Government cybersecurity authorities have been warning about increased COVID-19 related scam activity for months, but new figures suggest that – despite surging scam volumes – Australians are actually less concerned about cybersecurity than they were at the beginning of the pandemic.

Ongoing social-support initiatives, such as early superannuation withdrawal and the government’s JobKeeper and JobSeeker programs, have made many Australians more receptive to purported government guidance – and recent policy changes will likely perpetuate the situation.

Scammers have pounced on the opportunity, ramping up their spoofing of myGov services to the point where the Australian Cyber Security Centre (ACSC) warned about a flood of new scams circulating around Australia that use emails or SMS text messages trying to convince the recipients to click on links.

Click on one of the links, and you’ll be taken to a fake website that will ask for your login credentials ‘for verification purposes’ – but they will actually be harvested by scammers and used to collect saleable personal information.

A recent warning from the Australian Competition and Consumer Commission (ACCC) said its ScamWatch service had received over 7100 reports of government impersonation scams this year, with associated losses of $1.26m.

Two types of “quite convincing” threats – including phishing scams and ‘fake government threats’ – had predominated, with ACCC deputy chair Delia Rickard noting that “scammers are increasingly taking advantage of the financial difficulties and uncertainty generated from the COVID-19 pandemic to trick unsuspecting Australians”.

Tax scams are particularly common given their seasonal nature and the fact that most Australians have some level of engagement with the ATO – and this makes them a natural target for scammers seeking to gain access to personal information.

Australians lost $12.7m in June to 15,491 reported scams, according to ScamWatch figures.

That was down from a peak of $16.4m and 17,701 reports in April, when the pandemic was escalating and major government initiatives like JobKeeper were being finalised – and spoofed.

Scams attempting to gain your personal information peaked in May, with $1.6m lost in 4,127 reports – nearly three times the levels at the beginning of the year – but the number of scams increased by over 27 per cent in June, to 5,693 reported incidents.

This parallels a surge in the overall cybersecurity threat climate, with 94 per cent of Australian security professionals in one recent study saying the volume of attacks had increased to “unprecedented levels” during the pandemic and 88 per cent saying attacks have become more sophisticated.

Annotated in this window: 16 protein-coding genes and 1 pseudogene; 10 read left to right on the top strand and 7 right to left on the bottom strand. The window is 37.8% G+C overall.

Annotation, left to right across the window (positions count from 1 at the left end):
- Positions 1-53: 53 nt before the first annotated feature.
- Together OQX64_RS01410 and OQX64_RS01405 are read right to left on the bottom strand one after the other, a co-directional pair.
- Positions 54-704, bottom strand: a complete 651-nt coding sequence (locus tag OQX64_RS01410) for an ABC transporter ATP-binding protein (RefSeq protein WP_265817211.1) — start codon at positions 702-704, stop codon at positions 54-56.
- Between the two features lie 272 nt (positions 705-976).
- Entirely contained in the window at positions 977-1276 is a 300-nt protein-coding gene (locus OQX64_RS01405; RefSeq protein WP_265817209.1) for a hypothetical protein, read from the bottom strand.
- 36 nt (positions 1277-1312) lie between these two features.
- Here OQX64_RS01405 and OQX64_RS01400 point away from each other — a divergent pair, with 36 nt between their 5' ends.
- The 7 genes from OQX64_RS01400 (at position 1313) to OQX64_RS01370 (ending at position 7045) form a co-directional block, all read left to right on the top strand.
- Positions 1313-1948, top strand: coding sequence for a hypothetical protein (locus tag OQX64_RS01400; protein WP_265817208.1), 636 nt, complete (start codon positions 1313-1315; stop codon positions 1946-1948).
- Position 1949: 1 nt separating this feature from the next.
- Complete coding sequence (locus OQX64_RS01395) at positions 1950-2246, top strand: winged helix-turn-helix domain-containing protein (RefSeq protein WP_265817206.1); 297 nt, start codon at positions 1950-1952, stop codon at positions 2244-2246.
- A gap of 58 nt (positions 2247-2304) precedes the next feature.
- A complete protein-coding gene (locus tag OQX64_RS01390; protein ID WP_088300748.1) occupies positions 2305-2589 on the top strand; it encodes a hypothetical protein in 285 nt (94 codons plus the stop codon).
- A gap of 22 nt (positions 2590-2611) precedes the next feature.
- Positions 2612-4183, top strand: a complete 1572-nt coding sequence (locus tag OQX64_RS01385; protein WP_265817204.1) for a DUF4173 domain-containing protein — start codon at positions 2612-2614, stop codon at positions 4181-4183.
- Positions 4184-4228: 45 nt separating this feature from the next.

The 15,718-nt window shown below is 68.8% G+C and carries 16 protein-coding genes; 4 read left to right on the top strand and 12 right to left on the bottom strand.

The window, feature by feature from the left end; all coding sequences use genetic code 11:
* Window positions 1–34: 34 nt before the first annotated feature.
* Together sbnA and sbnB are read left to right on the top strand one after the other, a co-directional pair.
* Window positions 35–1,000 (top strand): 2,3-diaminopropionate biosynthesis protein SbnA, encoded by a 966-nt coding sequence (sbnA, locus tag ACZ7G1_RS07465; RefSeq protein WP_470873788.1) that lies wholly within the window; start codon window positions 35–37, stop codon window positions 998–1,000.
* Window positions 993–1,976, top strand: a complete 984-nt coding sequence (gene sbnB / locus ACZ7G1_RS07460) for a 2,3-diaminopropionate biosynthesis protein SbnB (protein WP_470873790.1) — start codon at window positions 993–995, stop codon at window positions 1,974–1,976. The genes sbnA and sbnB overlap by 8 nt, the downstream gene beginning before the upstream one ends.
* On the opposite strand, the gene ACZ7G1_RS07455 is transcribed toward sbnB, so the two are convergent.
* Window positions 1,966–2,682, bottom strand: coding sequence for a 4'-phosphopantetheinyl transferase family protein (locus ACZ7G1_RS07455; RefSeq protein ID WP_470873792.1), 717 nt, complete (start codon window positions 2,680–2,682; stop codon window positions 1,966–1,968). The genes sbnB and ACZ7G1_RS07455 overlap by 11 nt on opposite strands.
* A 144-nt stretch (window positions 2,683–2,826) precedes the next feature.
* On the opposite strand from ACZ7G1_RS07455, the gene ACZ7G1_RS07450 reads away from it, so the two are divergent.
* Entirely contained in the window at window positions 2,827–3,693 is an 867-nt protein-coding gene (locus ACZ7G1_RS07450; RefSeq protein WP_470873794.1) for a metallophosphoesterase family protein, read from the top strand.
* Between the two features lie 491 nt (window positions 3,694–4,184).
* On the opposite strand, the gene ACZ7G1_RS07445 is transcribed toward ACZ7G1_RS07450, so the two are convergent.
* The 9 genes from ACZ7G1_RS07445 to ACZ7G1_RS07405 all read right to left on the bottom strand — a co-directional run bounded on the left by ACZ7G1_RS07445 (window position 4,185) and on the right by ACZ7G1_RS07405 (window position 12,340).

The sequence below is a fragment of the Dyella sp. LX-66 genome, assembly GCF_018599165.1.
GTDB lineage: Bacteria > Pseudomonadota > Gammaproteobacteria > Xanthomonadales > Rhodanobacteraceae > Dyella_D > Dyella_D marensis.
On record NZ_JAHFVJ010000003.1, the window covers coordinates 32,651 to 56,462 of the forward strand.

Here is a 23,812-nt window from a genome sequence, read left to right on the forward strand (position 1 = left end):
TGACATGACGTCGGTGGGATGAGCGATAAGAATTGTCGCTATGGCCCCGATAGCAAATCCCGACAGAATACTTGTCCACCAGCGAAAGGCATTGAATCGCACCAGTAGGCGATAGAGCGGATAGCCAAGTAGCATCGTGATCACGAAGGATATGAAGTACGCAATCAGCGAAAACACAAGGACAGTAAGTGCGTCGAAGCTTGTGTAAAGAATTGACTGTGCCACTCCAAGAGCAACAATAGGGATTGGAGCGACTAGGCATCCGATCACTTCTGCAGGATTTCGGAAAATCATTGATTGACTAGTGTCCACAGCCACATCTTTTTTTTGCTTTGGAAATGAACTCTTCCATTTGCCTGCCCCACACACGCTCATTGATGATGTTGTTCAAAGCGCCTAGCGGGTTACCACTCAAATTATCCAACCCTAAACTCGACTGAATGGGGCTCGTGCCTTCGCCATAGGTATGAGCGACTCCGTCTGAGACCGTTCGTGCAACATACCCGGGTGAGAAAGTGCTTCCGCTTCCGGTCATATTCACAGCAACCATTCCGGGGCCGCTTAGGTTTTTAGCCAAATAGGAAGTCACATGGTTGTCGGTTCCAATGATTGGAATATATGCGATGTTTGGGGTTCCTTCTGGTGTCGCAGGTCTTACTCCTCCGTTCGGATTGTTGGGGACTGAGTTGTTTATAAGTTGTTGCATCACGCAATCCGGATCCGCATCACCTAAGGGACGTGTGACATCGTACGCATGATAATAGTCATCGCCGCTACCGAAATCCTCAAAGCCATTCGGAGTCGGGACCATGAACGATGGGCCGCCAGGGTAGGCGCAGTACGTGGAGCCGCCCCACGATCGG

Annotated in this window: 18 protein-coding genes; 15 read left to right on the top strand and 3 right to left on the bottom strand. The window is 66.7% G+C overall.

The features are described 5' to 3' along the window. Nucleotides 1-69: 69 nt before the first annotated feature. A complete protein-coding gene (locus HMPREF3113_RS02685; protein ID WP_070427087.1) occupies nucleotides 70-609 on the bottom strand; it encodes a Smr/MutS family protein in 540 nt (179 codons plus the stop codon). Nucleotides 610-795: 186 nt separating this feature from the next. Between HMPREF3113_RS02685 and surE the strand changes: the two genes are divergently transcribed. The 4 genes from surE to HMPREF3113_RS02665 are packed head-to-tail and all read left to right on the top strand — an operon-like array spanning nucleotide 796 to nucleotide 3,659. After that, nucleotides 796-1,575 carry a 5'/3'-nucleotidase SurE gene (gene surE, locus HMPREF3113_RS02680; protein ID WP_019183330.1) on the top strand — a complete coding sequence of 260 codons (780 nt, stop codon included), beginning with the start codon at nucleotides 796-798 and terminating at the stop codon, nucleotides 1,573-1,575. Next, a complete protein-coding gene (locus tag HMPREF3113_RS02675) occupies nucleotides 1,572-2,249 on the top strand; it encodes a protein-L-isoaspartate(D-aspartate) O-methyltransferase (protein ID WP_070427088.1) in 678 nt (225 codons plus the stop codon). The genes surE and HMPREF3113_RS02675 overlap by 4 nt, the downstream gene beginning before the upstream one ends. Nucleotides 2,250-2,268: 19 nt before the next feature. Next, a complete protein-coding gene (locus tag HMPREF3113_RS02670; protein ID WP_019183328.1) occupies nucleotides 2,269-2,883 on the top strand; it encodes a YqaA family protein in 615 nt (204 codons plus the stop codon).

Feeding off COVID stress

In offering advice about how to avoid such scams, the ACSC advised the ATO will never send an email or SMS asking recipients to access online services via a specific link.

Citizens are advised to increase their online security by turning on two-factor authentication (2FA), reporting scams, and monitoring their government interactions by logging onto the myGov portal directly.

This advice has become a familiar refrain of late, with no less than Prime Minister Scott Morrison pleading with employees and businesses to use 2FA.

Yet many Australians continue clicking on malicious URLs and falling for well-timed scams – and newly released analysis of national sentiment may explain why.

Australians, the new Unisys Security Index 2020 report found, are more concerned about natural disasters this year (cited by 57 per cent of respondents) than they are about cybersecurity while working from home – which was cited by just 26 per cent of respondents, making it this year’s area of least concern.

By contrast, the 2019 survey found identity theft, bankcard fraud, and hacking or viruses were Australians’ top three concerns.

Months of home working had led to “a level of apathy and a lack of awareness when it comes to securing the home environment,” Unisys chief information security officer Mathew Newfield said, noting anecdotal reports that employees are performing worse in cybersecurity testing now than they were before the pandemic.

The figures marked the first time in the survey’s 14-year history that natural disasters topped the list – no surprise, given the double whammy of this year’s bushfires and the ongoing pandemic – and it was accompanied by a 15-point jump in concerns about personal safety, which was cited by 47 per cent of respondents.

Personal safety, the figures suggest, has become such a focus for stressed-out Australians during the pandemic that they are embracing “blasé” attitudes that are “out of step with reality”, the report warned.

The change “is a consequence of people being so focused on health and personal safety” during the pandemic, observed Unisys Asia-Pacific cybersecurity director Ashwin Pal, “and frankly that’s one of the things that scammers count on.”

“They hope they can fly into the right app because people are too worried about their health.”